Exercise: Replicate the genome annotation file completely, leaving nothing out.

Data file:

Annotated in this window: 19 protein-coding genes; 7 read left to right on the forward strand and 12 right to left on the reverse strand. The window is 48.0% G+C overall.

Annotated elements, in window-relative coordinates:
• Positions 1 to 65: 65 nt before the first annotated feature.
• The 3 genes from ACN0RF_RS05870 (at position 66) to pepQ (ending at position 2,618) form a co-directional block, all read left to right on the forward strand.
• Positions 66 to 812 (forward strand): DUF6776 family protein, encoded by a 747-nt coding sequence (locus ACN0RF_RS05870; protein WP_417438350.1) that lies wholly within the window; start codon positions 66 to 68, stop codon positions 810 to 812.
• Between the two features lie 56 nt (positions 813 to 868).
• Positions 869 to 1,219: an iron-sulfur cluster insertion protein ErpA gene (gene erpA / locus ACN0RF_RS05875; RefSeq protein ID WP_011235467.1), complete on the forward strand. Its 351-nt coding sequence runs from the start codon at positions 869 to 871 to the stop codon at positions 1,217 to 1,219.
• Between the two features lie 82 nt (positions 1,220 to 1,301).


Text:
Annotated in this window: 19 protein-coding genes; 7 read left to right on the forward strand and 12 right to left on the reverse strand. The window is 48.0% G+C overall.

Annotated elements, in window-relative coordinates:
• Positions 1 to 65: 65 nt before the first annotated feature.
• The 3 genes from ACN0RF_RS05870 (at position 66) to pepQ (ending at position 2,618) form a co-directional block, all read left to right on the forward strand.
• Positions 66 to 812 (forward strand): DUF6776 family protein, encoded by a 747-nt coding sequence (locus ACN0RF_RS05870; protein WP_417438350.1) that lies wholly within the window; start codon positions 66 to 68, stop codon positions 810 to 812.
• Between the two features lie 56 nt (positions 813 to 868).
• Positions 869 to 1,219: an iron-sulfur cluster insertion protein ErpA gene (gene erpA / locus ACN0RF_RS05875; RefSeq protein ID WP_011235467.1), complete on the forward strand. Its 351-nt coding sequence runs from the start codon at positions 869 to 871 to the stop codon at positions 1,217 to 1,219.
• Between the two features lie 82 nt (positions 1,220 to 1,301).